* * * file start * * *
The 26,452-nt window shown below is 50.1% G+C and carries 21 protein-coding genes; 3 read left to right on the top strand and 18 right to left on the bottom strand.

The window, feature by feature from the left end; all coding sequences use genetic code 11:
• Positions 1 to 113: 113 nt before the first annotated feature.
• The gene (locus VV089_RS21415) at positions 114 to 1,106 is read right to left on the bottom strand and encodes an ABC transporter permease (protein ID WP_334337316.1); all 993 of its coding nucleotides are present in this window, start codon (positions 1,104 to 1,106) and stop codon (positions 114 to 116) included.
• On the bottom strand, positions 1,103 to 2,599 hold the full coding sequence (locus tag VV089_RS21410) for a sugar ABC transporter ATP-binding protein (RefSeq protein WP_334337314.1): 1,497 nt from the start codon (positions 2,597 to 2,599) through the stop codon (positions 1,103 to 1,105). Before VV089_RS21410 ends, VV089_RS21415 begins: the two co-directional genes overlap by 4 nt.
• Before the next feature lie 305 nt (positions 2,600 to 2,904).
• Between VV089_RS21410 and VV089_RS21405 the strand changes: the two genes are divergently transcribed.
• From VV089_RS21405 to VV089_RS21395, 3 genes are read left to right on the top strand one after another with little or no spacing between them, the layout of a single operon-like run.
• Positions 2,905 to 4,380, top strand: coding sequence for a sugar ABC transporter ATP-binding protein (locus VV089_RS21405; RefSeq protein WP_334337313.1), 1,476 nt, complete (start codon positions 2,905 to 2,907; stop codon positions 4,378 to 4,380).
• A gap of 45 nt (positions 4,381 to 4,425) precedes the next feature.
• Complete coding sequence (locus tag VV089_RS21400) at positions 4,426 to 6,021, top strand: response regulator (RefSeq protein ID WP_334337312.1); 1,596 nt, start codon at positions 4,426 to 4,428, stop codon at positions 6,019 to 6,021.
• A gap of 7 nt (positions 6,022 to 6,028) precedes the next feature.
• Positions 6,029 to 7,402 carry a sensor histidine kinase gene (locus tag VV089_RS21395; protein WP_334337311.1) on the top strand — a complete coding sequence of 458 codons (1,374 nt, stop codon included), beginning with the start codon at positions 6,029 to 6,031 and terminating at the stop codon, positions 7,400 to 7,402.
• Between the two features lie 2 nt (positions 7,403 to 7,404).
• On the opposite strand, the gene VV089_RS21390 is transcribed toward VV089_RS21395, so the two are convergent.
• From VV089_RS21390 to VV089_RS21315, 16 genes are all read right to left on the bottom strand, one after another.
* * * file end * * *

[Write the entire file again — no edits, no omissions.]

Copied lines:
The 26,452-nt window shown below is 50.1% G+C and carries 21 protein-coding genes; 3 read left to right on the top strand and 18 right to left on the bottom strand.

The window, feature by feature from the left end; all coding sequences use genetic code 11:
• Positions 1 to 113: 113 nt before the first annotated feature.
• The gene (locus VV089_RS21415) at positions 114 to 1,106 is read right to left on the bottom strand and encodes an ABC transporter permease (protein ID WP_334337316.1); all 993 of its coding nucleotides are present in this window, start codon (positions 1,104 to 1,106) and stop codon (positions 114 to 116) included.
• On the bottom strand, positions 1,103 to 2,599 hold the full coding sequence (locus tag VV089_RS21410) for a sugar ABC transporter ATP-binding protein (RefSeq protein WP_334337314.1): 1,497 nt from the start codon (positions 2,597 to 2,599) through the stop codon (positions 1,103 to 1,105). Before VV089_RS21410 ends, VV089_RS21415 begins: the two co-directional genes overlap by 4 nt.
• Before the next feature lie 305 nt (positions 2,600 to 2,904).
• Between VV089_RS21410 and VV089_RS21405 the strand changes: the two genes are divergently transcribed.
• From VV089_RS21405 to VV089_RS21395, 3 genes are read left to right on the top strand one after another with little or no spacing between them, the layout of a single operon-like run.
• Positions 2,905 to 4,380, top strand: coding sequence for a sugar ABC transporter ATP-binding protein (locus VV089_RS21405; RefSeq protein WP_334337313.1), 1,476 nt, complete (start codon positions 2,905 to 2,907; stop codon positions 4,378 to 4,380).
• A gap of 45 nt (positions 4,381 to 4,425) precedes the next feature.
• Complete coding sequence (locus tag VV089_RS21400) at positions 4,426 to 6,021, top strand: response regulator (RefSeq protein ID WP_334337312.1); 1,596 nt, start codon at positions 4,426 to 4,428, stop codon at positions 6,019 to 6,021.
• A gap of 7 nt (positions 6,022 to 6,028) precedes the next feature.
• Positions 6,029 to 7,402 carry a sensor histidine kinase gene (locus tag VV089_RS21395; protein WP_334337311.1) on the top strand — a complete coding sequence of 458 codons (1,374 nt, stop codon included), beginning with the start codon at positions 6,029 to 6,031 and terminating at the stop codon, positions 7,400 to 7,402.
• Between the two features lie 2 nt (positions 7,403 to 7,404).
• On the opposite strand, the gene VV089_RS21390 is transcribed toward VV089_RS21395, so the two are convergent.
• From VV089_RS21390 to VV089_RS21315, 16 genes are all read right to left on the bottom strand, one after another.